Can I Get Disability Benefits for Social Anxiety?
Those who social anxiety keeps them home most of the time may be able to get disability benefits.
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Social anxiety disorder, or social phobia, is a chronic mental illness where sufferers experience crippling anxiety when faced with every day social interactions. Symptoms include difficulty talking and making eye contact, intense fear of interacting with strangers, and the fear of being embarrassed or judged.
Although many people experience these symptoms from time to time, people with social anxiety disorder suffer them to the extent that their daily work, school, and social routines are disrupted. People with social anxiety disorder also experience physical manifestations such as blushing, sweating, fast heartbeat, confusion, diarrhea, and trembling or shaking.
Social anxiety disorder can usually be treated, with varying degrees of success, with a combination of medication and therapy.
Can I Get Disability for My Social Anxiety Disorder?
Before the Social Security Administration (SSA) will assess your medical condition, you must meet the basic requirements for disability.
Basic Requirements for Disability
Everyone who applies for Social Security disability insurance (SSDI) or Supplemental Security Income (SSI) must meet the following:
- you are not doing a substantial amount of work
- because of your medical condition, you can’t do a unsubstantial work for at least 12 consecutive months.
In 2014, the SSA defines a substantial amount of work as earning $1,070 a month or more from working.
Ways to Qualify Medically for Disability
To decide if you qualify for disability for your social anxiety disorder, the SSA will first evaluate whether your condition is eligible for benefits under its medical listing for anxiety disorders. If your condition fulfills the criteria of the listing, you can be automatically approved for benefits, without the SSA having to look at your age, education, and prior work history.
Anxiety Disorders Listing
There are two ways to "meet" the anxiety listing. First, if you can show that the symptoms of your social anxiety disorder are so severe that you can’t function on your own outside of your house -- at all -- then you will qualify for benefits. If your anxiety doesn't rise to that level, here's what you have to prove.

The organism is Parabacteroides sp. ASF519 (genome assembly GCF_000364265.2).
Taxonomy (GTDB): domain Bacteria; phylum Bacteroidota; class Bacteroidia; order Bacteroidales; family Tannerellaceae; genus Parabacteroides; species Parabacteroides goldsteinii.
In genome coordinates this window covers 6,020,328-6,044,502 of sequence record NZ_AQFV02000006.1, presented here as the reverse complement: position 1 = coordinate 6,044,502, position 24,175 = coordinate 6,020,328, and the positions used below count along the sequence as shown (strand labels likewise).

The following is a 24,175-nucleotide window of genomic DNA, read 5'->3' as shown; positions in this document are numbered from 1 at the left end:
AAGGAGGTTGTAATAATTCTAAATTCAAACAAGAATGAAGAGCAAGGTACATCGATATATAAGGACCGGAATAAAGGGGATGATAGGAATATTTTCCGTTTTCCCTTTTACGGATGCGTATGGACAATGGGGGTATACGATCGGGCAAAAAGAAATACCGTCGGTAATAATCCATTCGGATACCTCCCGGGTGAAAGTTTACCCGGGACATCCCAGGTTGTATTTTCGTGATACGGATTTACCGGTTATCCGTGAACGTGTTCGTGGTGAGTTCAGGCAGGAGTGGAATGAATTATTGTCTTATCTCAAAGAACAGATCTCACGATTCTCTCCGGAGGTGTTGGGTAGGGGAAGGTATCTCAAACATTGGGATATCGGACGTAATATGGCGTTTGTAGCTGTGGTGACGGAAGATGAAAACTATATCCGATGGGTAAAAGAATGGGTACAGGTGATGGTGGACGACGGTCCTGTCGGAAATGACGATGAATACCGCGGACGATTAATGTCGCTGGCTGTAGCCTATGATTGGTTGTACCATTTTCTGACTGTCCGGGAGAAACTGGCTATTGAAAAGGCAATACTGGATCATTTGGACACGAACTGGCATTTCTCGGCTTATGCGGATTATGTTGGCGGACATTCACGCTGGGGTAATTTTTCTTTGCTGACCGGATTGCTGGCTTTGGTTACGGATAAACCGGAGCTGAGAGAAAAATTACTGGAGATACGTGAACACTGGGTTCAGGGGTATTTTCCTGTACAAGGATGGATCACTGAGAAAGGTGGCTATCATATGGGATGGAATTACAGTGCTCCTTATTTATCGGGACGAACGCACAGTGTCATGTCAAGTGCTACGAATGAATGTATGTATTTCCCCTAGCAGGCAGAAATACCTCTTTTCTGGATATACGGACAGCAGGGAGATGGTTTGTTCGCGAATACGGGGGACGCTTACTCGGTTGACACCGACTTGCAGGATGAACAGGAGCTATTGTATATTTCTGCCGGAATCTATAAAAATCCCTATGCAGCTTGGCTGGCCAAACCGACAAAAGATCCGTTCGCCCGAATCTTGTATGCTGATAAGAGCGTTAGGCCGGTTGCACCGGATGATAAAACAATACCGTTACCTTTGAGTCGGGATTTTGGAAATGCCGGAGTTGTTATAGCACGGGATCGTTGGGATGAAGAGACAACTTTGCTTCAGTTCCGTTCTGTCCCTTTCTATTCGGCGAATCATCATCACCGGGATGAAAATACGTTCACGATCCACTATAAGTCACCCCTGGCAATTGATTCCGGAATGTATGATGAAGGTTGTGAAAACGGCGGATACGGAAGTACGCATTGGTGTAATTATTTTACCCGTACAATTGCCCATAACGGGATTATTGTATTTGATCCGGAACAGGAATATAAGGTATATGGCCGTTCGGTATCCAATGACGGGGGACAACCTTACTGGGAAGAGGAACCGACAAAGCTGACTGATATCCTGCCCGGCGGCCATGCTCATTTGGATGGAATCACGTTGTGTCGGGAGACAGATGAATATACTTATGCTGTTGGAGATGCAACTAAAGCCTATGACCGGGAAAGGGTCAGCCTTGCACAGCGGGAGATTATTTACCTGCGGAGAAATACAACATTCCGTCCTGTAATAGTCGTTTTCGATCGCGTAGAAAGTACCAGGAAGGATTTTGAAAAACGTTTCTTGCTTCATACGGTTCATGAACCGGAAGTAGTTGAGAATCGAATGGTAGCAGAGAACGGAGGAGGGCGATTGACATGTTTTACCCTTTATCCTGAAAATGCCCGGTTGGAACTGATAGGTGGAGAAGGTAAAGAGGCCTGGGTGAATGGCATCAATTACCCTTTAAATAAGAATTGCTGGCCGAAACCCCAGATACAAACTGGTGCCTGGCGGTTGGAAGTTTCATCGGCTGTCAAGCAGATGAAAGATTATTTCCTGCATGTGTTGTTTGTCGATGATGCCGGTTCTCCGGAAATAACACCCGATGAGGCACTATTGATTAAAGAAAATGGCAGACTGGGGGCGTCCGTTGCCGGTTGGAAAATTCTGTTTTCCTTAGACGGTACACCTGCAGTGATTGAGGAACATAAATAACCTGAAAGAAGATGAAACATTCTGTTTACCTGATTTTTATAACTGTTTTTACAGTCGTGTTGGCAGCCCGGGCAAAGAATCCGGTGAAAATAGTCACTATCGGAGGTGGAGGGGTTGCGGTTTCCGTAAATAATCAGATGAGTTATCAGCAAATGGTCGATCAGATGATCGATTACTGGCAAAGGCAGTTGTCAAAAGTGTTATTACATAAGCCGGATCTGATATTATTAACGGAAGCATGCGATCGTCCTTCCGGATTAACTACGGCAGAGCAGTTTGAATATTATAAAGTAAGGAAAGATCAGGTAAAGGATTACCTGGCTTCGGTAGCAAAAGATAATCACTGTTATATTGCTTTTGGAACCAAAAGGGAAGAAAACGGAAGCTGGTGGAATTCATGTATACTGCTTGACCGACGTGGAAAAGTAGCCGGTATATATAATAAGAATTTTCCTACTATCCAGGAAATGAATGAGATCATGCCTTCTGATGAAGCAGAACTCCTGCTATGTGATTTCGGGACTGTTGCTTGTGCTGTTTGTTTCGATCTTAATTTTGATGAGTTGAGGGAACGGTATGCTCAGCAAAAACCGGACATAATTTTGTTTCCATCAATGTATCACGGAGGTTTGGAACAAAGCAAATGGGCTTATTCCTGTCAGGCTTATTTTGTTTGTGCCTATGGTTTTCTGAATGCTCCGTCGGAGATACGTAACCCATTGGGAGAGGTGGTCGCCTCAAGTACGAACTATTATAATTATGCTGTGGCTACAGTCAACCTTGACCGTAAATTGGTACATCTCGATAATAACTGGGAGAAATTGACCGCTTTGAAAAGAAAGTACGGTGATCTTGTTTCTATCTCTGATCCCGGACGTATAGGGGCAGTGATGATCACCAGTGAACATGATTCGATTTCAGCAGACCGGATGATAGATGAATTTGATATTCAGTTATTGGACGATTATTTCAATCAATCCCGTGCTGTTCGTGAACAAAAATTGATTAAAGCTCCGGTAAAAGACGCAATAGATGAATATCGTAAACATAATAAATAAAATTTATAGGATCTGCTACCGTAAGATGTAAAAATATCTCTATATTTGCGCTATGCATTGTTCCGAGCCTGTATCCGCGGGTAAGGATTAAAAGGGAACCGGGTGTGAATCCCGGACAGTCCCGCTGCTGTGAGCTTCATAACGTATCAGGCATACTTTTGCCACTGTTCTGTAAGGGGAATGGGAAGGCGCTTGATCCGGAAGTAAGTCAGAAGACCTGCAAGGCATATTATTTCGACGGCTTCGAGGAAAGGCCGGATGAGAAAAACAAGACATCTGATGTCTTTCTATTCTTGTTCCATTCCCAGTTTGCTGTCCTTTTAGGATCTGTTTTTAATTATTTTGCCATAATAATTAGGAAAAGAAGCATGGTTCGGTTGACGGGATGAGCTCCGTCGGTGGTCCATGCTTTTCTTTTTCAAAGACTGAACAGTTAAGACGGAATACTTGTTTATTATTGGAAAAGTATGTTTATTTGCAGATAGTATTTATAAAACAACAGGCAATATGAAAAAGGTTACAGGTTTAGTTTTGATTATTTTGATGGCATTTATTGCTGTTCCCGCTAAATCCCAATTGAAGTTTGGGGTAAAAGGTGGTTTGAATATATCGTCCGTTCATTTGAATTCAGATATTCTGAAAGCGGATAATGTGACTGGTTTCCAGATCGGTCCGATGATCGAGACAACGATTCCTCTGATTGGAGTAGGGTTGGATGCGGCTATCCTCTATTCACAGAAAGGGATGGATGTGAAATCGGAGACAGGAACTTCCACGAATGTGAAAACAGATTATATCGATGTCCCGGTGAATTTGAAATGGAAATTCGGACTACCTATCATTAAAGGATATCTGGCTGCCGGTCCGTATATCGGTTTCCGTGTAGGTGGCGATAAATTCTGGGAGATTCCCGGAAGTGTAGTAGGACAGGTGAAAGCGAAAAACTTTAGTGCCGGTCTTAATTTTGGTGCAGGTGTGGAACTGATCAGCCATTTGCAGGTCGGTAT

You must meet the medical records and limitations requirements below.
Medical Records. Your psychiatric or psychological records show that you suffer from one of the following:
- constant anxiety with symptoms like muscle tension, apprehension, shortness of breath, increased heart rate, and hyper-alertness
- a constant, irrational fear of a specific object, activity, or situation that causes you to avoid that object, activity, or situation, or
- ongoing severe panic attacks (that happen at least once a week) during which you experience sudden and unpredictable feelings of intense fear, impending doom, apprehension, and terror, or
- ongoing obsessions or compulsions that cause you severe distress.
Limitations in activities. Your symptoms (discussed above) must cause you to experience one of the following:
- severe restrictions in your activities of daily living (ADLs)
- severe restrictions in your social functioning
- severe restrictions in your ability to focus, concentrate, or get your work done on time, or
- ongoing and recurrent periods of time where your symptoms get much worse (episodes of decompensation).
Can I Still Get Disability if I Don’t Meet the Listing?
Even if Social Security finds your social anxiety disorder doesn’t meet the above listing requirements, you can still convince the agency that your social fears are serious enough to prevent you from working.
Developing an MRFC
The SSA will use your medical records to determine your mental residual functional capacity (MRFC). (Your MRFC is what tasks and duties you can do, full-time.) The SSA will prepare a report that assesses how your symptoms affect your ability to do the mental and emotional requirements of a job such as:
remembering and following simple instructions